The Tech - Online EditionMIT's oldest and largest
newspaper & the first
newspaper published
on the web
Boston Weather: 37.0°F | A Few Clouds

Fusion Center's Thome Leads MIT Officials in Total Salary

By May K. Tse
Staff Reporter

Richard J. Thome '66 of the Plasma Fusion Center is once again the highest-paid MIT employee in pay, benefits, and expense allowances, as reported on the Internal Revenue Service Form 990 for the 1994-1995 fiscal year.

Thome earned $446,731, up from $403,845 last year. As was the case last year, the reason for his unusually high pay was expenses for living abroad in Japan, not an inordinately high salary. Of his total, Thome was paid $310,635 for extra expenses.

Also repeating last year's rankings, President Charles M. Vest earned the second highest in pay and benefits at $367,544, up from $334,892 last year.

"The salaries of MIT's executive officers are determined by a salary subcommittee controlled by the executive committee of the MIT Corporation,"said Vice President for Finance and Treasurer Glenn P. Strehle '58.

"The salaries of others are determined by appropriate supervisors and in coordination with salaries of MIT," Strehle said.

In addition, compensation and expenses for living overseas are also added in, as was the case for Thome. Professor of Electrical Engineering and Computer Science Ronald R. Parker '63, who was also overseas in Germany, earned the third highest in pay and benefits at $334,461, of which $154,457 was for extra expenses.

The remaining highest-paid MIT employees did not hold any surprises. Walter E. Morrow '49, director of the Lincoln Laboratory, earned $286,256; Paul E. Gray '54, chairman of the MIT Corporation, earned $279,766; former Provost Mark S. Wrighton earned $279,651; Strehle himself earned $271,468; Dean of the Sloan School of Management Glen L. Urban, made $251,850; and Professor of Management Thomas L. Magnanti earned $243,550.

Wrighton is now chancellor of Washington University in St. Louis. Wrighton's predecessor, William H. Danforth, earned $147,475.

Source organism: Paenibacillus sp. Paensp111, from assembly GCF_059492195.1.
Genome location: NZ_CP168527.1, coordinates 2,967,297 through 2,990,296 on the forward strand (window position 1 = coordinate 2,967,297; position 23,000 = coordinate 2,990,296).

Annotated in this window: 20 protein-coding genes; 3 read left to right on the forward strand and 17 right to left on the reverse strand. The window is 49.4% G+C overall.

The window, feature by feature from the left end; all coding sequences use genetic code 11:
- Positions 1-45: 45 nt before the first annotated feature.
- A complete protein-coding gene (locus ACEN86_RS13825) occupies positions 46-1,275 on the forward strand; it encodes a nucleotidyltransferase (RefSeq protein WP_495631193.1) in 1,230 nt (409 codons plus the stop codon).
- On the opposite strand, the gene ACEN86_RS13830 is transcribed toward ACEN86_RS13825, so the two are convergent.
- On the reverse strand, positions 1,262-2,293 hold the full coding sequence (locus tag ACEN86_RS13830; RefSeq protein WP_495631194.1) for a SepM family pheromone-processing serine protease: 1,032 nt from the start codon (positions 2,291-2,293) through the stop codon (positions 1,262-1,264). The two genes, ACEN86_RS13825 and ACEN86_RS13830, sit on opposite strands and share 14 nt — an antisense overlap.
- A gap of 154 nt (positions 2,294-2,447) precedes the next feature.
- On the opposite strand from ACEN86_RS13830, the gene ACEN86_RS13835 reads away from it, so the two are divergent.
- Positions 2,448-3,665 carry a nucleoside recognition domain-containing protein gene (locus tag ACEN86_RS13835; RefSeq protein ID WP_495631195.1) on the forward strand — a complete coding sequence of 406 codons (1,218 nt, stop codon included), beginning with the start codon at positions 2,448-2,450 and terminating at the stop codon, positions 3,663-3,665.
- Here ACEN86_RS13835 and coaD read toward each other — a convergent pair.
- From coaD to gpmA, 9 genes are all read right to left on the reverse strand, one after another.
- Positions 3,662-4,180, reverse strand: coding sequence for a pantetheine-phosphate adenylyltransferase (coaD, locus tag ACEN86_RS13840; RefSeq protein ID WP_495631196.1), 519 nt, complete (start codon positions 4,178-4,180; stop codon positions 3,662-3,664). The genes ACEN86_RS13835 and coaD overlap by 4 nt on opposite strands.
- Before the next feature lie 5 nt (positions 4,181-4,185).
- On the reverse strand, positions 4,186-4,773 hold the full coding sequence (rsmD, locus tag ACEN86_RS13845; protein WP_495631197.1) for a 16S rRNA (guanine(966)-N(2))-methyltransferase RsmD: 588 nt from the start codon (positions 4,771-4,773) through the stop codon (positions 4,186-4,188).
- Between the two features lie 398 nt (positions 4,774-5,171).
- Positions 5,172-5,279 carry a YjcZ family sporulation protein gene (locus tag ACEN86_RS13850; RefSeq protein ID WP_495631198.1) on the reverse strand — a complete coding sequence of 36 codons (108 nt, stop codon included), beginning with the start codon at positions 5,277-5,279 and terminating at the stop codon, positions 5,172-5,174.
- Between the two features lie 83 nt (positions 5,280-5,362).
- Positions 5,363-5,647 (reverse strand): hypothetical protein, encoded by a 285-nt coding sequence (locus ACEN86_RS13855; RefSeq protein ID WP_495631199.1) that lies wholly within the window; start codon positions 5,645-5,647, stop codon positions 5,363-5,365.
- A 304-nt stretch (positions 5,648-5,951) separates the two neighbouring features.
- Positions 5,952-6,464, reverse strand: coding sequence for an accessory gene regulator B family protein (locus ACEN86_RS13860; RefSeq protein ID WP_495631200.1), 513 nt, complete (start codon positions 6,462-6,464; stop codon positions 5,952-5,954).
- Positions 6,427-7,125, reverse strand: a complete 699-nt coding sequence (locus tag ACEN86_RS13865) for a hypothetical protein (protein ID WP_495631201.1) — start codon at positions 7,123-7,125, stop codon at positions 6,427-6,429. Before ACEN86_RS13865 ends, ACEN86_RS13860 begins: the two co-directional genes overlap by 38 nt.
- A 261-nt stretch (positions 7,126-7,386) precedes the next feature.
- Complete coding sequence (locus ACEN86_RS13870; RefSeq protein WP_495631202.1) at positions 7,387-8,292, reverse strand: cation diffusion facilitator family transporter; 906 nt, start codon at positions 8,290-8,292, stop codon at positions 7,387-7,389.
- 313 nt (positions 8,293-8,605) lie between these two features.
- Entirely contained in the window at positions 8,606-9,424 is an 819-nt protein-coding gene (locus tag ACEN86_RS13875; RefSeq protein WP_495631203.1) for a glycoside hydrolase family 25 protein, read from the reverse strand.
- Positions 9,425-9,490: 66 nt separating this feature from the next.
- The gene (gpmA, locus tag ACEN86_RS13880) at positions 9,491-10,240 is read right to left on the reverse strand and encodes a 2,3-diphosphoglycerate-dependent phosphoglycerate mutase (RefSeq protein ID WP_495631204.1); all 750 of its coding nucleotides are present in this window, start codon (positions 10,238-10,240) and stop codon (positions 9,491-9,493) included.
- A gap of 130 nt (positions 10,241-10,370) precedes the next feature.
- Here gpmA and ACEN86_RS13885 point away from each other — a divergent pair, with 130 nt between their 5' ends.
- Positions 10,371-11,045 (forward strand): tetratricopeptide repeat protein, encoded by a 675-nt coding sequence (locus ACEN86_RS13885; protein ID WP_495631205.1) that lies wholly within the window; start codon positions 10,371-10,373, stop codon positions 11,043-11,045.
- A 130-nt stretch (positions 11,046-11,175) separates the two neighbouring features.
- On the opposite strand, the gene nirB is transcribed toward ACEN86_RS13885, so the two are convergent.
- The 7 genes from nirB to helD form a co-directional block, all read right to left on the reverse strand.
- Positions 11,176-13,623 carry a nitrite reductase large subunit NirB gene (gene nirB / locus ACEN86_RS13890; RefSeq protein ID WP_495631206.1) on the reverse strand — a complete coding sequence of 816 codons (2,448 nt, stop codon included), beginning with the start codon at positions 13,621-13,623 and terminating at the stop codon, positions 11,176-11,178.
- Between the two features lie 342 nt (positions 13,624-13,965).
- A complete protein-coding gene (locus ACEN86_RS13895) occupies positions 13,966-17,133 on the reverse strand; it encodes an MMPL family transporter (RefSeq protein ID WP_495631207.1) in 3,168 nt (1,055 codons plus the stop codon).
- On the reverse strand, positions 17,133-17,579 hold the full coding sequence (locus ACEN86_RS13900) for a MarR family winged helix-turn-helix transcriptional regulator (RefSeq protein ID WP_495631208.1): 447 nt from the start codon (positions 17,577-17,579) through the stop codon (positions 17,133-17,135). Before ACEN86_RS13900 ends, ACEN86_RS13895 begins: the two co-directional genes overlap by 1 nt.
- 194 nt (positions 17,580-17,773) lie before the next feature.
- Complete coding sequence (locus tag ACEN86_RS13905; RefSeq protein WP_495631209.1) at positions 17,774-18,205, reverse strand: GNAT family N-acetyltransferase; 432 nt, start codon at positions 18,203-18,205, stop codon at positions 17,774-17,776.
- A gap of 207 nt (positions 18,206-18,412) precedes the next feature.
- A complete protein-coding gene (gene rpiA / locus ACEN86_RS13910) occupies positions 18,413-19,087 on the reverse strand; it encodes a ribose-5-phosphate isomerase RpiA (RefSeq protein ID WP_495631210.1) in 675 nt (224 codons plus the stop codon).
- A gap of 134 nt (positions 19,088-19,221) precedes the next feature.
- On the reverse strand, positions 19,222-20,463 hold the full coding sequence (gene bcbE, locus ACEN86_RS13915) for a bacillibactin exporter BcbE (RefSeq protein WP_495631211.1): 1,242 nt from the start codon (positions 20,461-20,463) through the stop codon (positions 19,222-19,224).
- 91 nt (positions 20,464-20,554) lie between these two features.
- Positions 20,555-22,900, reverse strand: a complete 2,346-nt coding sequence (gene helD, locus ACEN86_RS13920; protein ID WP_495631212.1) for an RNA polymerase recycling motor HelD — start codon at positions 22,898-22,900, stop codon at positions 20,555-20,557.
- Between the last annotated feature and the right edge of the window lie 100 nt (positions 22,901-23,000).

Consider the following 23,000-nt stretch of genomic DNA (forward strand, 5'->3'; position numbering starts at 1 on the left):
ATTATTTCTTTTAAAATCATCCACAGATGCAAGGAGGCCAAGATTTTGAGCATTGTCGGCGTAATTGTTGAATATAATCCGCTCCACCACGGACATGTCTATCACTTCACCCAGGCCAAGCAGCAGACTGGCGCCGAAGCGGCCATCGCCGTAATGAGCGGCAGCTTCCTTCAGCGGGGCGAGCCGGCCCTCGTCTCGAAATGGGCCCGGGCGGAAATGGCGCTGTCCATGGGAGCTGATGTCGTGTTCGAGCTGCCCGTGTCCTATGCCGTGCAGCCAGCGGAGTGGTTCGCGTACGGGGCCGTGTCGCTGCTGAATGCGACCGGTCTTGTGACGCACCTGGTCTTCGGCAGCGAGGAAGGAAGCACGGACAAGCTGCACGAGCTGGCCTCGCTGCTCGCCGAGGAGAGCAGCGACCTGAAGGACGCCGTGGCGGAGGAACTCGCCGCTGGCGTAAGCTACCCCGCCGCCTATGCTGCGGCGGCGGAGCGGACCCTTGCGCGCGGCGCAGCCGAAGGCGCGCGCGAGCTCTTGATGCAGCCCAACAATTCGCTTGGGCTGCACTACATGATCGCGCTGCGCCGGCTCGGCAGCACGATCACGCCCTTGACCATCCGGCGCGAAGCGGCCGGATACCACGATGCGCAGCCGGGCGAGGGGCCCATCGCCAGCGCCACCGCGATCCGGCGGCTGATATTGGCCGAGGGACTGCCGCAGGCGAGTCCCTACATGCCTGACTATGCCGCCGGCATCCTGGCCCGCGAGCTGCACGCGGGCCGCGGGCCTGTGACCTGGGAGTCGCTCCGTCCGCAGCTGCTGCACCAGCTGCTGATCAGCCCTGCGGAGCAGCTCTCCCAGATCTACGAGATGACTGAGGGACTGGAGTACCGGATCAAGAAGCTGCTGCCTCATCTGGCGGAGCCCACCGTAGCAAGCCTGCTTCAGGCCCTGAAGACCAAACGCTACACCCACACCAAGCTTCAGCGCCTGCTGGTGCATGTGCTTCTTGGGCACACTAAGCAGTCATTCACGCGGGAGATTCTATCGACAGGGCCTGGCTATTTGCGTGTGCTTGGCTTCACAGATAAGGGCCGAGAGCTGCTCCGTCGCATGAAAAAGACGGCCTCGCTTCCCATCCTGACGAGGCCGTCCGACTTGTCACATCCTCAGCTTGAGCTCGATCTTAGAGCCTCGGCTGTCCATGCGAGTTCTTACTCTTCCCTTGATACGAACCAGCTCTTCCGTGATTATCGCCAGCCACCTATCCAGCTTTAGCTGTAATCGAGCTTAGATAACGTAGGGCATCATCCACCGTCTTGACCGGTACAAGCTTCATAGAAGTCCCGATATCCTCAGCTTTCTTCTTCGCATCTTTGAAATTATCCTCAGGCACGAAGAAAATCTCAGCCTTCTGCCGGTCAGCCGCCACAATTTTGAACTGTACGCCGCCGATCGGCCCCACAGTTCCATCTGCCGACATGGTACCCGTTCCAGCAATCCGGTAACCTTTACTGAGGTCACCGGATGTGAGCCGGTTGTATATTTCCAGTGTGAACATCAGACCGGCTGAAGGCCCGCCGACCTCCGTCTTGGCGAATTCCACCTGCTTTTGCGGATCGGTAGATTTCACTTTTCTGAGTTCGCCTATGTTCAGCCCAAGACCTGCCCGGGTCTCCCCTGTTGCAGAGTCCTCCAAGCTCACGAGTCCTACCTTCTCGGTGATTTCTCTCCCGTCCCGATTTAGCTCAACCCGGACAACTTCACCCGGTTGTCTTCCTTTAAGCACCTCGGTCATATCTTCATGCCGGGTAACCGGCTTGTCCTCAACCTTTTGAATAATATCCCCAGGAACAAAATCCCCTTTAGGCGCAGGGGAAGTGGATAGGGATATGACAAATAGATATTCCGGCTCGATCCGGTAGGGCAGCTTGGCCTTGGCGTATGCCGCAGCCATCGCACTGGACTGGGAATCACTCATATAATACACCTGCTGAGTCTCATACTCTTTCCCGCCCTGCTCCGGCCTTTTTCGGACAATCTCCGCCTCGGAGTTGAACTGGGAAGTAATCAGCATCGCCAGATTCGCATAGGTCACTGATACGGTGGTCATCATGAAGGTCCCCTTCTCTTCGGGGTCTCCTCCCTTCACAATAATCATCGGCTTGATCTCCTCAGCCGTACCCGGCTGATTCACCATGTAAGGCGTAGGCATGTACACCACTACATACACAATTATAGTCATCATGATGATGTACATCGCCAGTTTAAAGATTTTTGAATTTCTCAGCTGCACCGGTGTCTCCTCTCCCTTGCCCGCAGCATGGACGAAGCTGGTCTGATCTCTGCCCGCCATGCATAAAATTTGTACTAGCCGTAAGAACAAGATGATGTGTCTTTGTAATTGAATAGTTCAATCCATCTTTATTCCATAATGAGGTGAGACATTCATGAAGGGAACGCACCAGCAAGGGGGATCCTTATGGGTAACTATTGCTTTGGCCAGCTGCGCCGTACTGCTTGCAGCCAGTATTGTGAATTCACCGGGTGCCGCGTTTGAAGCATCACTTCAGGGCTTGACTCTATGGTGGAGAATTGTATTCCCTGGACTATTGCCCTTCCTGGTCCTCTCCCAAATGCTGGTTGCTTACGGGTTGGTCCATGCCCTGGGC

Re-engineering has no impact

Although re-engineering has affected other aspects of MIT, it "has not had a significant impact on salary policy," Strehle said.

Something else not reflected in this year's numbers is the fact that the new retirement plan was not in effect during the fiscal period that ended this year, Strehle said. "But we may see the effects of it in a few years from now," he said.

According to a recent survey published in The Chronicle for Higher Education, Vest earned more than most local college presidents. Vest topped Harvard University President Neil Rudenstine ($278,659), John A. DiBiaggio at Tufts University ($297,965), John A. Curry at Northeastern University ($293,272), and David Sargent at Suffolk University ($289,281).

However, Boston University's John R. Silber, who was last year's highest-paid college president, dropped to third overall but still managed to earn more than Vest at $565,018.

The highest-paid college president in the country was Franklyn G. Jenifer of Howard University in Washington, D.C., whose severance pay of $676,980 raised his total compensation to $800,318.

Johns Hopkins University's William C. Richardson, who received a retirement bonus of $250,000, also topped Silber at $631,063, making him the country's second highest-paid college president.

The salary rankings are based on data reported to the IRS, which The Chronicle surveyed from 479 private colleges across the country, excluding those colleges that did not have to file because of religious exemptions granted by the IRS.

Of all the colleges surveyed, nine presidents earned more than $400,000, and an additional 25 presidents (including Vest), earned more than $300,000.

The Institute ranked tenth in expenditures among private research universities, with expenditures totaling $1.183 billion, according to the Chronicle.